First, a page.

ACE and U.S. Customs in 2013: The Latest Regulations and Updates (3-Part Series)
A Zepol guest blog by John M. Peterson, international trade/Customs law expert and partner at Neville Peterson LLP
It is one of the world’s greatest repositories of confidential commercial information. Containing billions of business records, it is the basis for collection of substantial amounts of government revenue, the source of most Customs and Border Protection enforcement intelligence, the raw data feed for United States import and trade statistics that drive hundreds of government programs. It has been a holy sacrosanct, and government officials have protected its contents from public disclosure vigorously.
But, perhaps, not for much longer…
It is Customs’ Automated Commercial System (ACS), currently being transitioned into the agency’s online Automated Commercial Environment (ACE)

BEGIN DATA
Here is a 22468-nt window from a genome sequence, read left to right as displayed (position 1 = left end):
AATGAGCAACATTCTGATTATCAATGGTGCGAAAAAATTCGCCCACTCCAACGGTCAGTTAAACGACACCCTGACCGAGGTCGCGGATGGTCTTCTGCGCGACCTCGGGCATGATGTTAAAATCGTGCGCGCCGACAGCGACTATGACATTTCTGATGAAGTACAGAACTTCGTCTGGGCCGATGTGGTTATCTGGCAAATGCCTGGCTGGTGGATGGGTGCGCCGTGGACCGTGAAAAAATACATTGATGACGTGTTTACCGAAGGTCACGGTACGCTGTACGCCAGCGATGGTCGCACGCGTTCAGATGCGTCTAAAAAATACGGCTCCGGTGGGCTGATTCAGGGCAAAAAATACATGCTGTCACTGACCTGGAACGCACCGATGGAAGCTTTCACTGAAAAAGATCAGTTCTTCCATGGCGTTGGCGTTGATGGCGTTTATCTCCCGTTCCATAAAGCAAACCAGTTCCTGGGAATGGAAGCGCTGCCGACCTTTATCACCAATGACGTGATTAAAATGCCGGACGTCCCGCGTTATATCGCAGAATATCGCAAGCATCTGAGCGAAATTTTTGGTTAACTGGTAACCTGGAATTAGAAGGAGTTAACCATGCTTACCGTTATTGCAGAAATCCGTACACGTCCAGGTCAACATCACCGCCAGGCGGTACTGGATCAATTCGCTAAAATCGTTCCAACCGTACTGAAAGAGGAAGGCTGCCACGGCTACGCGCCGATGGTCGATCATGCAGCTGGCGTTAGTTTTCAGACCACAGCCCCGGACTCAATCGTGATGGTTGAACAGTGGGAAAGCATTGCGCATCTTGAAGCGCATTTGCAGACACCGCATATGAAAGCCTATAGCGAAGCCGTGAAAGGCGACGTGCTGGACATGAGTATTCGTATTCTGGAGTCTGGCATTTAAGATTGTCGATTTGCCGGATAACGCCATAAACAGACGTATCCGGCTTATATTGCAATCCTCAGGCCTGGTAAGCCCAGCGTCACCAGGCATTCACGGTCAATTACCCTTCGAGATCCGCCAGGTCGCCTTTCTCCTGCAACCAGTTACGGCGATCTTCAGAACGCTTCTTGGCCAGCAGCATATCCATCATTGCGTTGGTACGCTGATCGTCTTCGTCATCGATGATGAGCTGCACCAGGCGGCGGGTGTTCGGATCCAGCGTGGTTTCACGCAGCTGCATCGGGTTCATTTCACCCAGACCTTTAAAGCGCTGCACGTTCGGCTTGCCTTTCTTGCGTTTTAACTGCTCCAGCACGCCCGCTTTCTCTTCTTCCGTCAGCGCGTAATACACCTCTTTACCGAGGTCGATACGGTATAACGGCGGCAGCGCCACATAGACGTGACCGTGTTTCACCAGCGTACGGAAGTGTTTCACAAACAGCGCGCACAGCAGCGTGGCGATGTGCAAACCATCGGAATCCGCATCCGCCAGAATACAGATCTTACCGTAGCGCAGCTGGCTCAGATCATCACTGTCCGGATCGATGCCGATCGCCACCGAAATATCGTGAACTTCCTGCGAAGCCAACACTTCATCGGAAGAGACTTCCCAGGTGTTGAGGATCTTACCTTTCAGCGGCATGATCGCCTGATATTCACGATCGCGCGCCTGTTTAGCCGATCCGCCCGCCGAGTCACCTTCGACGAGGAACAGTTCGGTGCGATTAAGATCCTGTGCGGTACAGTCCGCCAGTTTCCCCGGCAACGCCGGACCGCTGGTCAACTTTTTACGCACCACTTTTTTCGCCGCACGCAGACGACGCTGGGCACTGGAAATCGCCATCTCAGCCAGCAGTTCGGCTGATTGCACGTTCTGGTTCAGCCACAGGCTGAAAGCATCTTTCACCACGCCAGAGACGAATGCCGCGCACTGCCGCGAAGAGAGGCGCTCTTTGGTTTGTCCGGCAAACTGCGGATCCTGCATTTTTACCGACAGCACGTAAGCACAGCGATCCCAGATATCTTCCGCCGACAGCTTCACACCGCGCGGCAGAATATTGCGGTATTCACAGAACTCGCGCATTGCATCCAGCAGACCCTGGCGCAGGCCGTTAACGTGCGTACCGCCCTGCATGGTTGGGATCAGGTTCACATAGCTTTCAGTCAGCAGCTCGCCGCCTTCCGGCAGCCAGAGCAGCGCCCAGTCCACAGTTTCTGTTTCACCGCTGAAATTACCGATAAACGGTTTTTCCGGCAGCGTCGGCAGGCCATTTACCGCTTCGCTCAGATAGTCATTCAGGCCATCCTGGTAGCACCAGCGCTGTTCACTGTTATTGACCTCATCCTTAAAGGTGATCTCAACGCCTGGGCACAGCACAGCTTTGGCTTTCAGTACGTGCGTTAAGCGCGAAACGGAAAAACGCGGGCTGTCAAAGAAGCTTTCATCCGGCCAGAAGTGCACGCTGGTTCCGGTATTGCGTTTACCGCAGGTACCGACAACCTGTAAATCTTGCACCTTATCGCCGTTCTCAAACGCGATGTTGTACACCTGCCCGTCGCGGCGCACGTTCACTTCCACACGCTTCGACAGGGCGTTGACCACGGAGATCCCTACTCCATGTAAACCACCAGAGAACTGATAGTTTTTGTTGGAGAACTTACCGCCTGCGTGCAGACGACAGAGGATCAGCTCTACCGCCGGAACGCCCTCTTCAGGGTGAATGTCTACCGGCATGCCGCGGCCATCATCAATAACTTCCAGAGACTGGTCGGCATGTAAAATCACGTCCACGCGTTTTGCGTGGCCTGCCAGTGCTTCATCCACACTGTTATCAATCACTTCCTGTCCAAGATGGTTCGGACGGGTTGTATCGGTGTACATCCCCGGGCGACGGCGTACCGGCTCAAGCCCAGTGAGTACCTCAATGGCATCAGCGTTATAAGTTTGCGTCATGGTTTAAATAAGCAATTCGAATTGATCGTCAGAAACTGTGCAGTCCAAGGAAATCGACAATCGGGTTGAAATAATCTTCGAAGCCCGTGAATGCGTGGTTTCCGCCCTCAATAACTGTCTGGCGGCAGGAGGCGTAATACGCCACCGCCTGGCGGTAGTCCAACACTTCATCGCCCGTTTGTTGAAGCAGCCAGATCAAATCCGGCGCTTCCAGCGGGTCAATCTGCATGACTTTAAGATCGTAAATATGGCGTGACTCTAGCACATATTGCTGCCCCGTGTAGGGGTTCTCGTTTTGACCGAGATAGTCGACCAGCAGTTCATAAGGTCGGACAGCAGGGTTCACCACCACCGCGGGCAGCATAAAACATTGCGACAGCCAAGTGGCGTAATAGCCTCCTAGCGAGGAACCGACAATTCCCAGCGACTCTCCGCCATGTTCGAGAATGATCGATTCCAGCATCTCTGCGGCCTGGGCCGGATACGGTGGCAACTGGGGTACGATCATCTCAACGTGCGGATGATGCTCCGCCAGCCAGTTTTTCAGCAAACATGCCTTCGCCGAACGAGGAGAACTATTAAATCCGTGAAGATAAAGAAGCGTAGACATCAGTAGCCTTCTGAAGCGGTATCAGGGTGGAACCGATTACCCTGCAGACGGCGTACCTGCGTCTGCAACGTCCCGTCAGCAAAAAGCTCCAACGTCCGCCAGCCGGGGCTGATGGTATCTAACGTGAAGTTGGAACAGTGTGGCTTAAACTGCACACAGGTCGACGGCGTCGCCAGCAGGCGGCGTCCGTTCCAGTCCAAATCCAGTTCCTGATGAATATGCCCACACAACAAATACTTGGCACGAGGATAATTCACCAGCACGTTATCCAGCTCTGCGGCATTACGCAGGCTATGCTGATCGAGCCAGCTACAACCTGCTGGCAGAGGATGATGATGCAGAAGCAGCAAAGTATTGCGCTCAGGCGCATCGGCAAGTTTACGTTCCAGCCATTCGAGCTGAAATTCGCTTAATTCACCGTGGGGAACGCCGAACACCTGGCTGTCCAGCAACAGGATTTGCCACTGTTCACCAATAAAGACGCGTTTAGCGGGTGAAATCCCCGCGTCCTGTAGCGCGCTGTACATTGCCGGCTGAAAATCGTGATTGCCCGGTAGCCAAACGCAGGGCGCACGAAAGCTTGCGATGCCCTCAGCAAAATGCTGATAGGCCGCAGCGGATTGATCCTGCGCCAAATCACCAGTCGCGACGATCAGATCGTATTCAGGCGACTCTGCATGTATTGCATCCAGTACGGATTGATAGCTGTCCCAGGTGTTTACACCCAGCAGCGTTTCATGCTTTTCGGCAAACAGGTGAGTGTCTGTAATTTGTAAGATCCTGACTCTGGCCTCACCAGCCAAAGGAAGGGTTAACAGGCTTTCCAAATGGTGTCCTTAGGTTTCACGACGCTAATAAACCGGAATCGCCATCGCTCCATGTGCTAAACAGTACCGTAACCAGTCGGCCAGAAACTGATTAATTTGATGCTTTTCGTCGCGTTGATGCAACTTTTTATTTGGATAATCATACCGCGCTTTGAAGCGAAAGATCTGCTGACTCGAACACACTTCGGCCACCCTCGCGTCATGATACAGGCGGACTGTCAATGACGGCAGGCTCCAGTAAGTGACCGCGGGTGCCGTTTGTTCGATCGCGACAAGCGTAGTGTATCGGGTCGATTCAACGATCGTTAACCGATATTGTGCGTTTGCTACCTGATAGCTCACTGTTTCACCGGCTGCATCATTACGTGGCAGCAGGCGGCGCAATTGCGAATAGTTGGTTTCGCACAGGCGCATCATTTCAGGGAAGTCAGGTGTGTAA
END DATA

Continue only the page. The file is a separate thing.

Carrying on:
. Although the ACE transition is years behind schedule, and billions of dollars over budget, the operational parts of the system are one of the most powerful engines of business intelligence data in the world. As ACE comes closer to full operational capability, the system’s potential is breathtaking.
With a touch of a few buttons, Customs officials can see almost every aspect of a company’s import activities – the commodities they import, the identities of their suppliers, the prices they pay, the ports of entry they use, the names of their brokers, forwarders, carriers and service providers, and scores of other data points.
When Customs auditors come to review a company’s import operations, they bring with them a profile of the company that rivals, in terms of quality and detail, the finest work of Wall Street industry analysts.